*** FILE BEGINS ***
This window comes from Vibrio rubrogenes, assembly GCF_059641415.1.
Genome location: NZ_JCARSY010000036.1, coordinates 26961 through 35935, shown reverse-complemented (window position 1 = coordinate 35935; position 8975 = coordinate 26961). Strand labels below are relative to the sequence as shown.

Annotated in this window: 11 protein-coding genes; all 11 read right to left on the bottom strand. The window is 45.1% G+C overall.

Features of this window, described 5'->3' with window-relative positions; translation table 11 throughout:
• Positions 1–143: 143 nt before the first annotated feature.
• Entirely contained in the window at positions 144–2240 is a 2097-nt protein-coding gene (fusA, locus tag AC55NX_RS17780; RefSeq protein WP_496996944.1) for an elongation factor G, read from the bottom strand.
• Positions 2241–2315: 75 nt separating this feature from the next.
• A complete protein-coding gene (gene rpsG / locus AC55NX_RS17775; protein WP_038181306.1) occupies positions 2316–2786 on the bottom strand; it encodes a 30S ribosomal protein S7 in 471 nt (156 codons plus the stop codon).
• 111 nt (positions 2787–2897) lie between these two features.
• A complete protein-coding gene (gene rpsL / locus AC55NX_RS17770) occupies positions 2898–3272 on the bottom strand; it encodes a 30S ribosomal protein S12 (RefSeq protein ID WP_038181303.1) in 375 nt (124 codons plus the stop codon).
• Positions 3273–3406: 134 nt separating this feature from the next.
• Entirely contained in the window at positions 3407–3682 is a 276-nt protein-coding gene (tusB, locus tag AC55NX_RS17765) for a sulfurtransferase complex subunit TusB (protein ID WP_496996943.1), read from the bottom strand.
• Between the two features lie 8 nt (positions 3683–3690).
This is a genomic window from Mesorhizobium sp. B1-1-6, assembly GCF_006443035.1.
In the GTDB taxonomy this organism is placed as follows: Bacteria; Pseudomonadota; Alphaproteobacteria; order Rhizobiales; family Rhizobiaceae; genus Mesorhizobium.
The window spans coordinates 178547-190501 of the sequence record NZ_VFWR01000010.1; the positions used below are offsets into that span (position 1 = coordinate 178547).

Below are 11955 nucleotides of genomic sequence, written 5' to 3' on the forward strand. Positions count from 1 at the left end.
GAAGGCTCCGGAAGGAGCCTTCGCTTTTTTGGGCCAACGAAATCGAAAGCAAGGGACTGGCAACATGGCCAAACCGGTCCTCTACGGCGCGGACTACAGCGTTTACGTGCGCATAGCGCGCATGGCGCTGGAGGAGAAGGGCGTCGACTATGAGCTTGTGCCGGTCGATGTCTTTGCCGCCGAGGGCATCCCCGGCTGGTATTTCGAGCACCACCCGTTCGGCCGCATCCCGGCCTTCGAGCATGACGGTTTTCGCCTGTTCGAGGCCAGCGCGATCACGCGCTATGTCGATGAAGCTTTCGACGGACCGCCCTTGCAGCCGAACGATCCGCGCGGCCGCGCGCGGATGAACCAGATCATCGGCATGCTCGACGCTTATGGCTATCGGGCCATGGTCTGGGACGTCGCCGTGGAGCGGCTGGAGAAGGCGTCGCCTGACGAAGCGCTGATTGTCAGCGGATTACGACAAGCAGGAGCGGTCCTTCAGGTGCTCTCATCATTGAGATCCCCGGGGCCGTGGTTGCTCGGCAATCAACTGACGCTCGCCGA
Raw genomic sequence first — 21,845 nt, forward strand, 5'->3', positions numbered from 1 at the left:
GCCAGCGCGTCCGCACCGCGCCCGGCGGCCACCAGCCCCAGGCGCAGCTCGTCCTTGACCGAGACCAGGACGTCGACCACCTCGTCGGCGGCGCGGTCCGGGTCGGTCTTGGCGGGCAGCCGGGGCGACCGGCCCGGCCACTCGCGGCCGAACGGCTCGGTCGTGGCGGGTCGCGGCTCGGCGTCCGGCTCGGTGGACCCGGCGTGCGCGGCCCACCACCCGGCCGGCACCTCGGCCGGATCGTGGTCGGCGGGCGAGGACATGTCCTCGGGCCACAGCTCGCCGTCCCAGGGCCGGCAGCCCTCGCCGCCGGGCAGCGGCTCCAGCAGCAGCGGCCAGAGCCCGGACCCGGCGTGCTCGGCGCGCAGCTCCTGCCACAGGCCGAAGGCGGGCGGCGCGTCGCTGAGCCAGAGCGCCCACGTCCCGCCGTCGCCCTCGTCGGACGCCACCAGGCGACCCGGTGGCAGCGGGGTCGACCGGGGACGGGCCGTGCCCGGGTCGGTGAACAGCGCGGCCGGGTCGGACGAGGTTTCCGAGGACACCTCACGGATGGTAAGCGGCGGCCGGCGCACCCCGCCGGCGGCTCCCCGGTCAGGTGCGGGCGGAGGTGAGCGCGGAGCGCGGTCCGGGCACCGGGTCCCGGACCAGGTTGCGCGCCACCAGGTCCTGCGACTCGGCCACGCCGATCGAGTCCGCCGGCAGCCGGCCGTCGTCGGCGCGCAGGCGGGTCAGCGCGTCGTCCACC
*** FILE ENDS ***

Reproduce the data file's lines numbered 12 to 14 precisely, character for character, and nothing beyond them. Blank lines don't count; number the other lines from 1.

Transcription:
• Entirely contained in the window at positions 3407–3682 is a 276-nt protein-coding gene (tusB, locus tag AC55NX_RS17765) for a sulfurtransferase complex subunit TusB (protein ID WP_496996943.1), read from the bottom strand.
• Between the two features lie 8 nt (positions 3683–3690).
This is a genomic window from Mesorhizobium sp. B1-1-6, assembly GCF_006443035.1.